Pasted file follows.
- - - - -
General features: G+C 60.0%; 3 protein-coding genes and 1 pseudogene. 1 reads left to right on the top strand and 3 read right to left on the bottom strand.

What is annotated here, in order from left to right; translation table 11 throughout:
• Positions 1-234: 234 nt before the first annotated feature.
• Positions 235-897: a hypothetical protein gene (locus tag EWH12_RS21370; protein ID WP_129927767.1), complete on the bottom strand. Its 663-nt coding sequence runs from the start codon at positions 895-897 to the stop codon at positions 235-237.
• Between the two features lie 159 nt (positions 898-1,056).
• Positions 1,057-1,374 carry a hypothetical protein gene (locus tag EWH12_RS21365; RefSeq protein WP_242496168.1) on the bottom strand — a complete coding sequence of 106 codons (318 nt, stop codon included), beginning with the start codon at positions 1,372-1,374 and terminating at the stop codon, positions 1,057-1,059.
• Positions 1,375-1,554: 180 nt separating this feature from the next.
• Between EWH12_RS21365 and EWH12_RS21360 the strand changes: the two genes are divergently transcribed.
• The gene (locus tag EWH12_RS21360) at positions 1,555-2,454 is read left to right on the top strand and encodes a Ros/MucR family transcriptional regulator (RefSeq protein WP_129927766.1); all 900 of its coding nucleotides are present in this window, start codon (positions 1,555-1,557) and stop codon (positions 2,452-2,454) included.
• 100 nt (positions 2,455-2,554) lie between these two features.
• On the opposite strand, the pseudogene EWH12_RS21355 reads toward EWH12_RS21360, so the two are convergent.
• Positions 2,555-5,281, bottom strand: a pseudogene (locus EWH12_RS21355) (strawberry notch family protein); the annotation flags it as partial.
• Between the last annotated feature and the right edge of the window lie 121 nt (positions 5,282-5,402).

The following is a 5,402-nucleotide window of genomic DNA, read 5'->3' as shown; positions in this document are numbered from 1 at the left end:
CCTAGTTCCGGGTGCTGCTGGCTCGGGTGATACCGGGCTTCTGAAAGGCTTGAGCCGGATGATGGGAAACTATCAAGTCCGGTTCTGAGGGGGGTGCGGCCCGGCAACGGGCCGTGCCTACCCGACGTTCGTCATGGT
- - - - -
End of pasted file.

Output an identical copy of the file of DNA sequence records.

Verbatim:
General features: G+C 60.0%; 3 protein-coding genes and 1 pseudogene. 1 reads left to right on the top strand and 3 read right to left on the bottom strand.

What is annotated here, in order from left to right; translation table 11 throughout:
• Positions 1-234: 234 nt before the first annotated feature.
• Positions 235-897: a hypothetical protein gene (locus tag EWH12_RS21370; protein ID WP_129927767.1), complete on the bottom strand. Its 663-nt coding sequence runs from the start codon at positions 895-897 to the stop codon at positions 235-237.
• Between the two features lie 159 nt (positions 898-1,056).
• Positions 1,057-1,374 carry a hypothetical protein gene (locus tag EWH12_RS21365; RefSeq protein WP_242496168.1) on the bottom strand — a complete coding sequence of 106 codons (318 nt, stop codon included), beginning with the start codon at positions 1,372-1,374 and terminating at the stop codon, positions 1,057-1,059.
• Positions 1,375-1,554: 180 nt separating this feature from the next.
• Between EWH12_RS21365 and EWH12_RS21360 the strand changes: the two genes are divergently transcribed.
• The gene (locus tag EWH12_RS21360) at positions 1,555-2,454 is read left to right on the top strand and encodes a Ros/MucR family transcriptional regulator (RefSeq protein WP_129927766.1); all 900 of its coding nucleotides are present in this window, start codon (positions 1,555-1,557) and stop codon (positions 2,452-2,454) included.
• 100 nt (positions 2,455-2,554) lie between these two features.
• On the opposite strand, the pseudogene EWH12_RS21355 reads toward EWH12_RS21360, so the two are convergent.
• Positions 2,555-5,281, bottom strand: a pseudogene (locus EWH12_RS21355) (strawberry notch family protein); the annotation flags it as partial.
• Between the last annotated feature and the right edge of the window lie 121 nt (positions 5,282-5,402).

The following is a 5,402-nucleotide window of genomic DNA, read 5'->3' as shown; positions in this document are numbered from 1 at the left end:
CCTAGTTCCGGGTGCTGCTGGCTCGGGTGATACCGGGCTTCTGAAAGGCTTGAGCCGGATGATGGGAAACTATCAAGTCCGGTTCTGAGGGGGGTGCGGCCCGGCAACGGGCCGTGCCTACCCGACGTTCGTCATGGT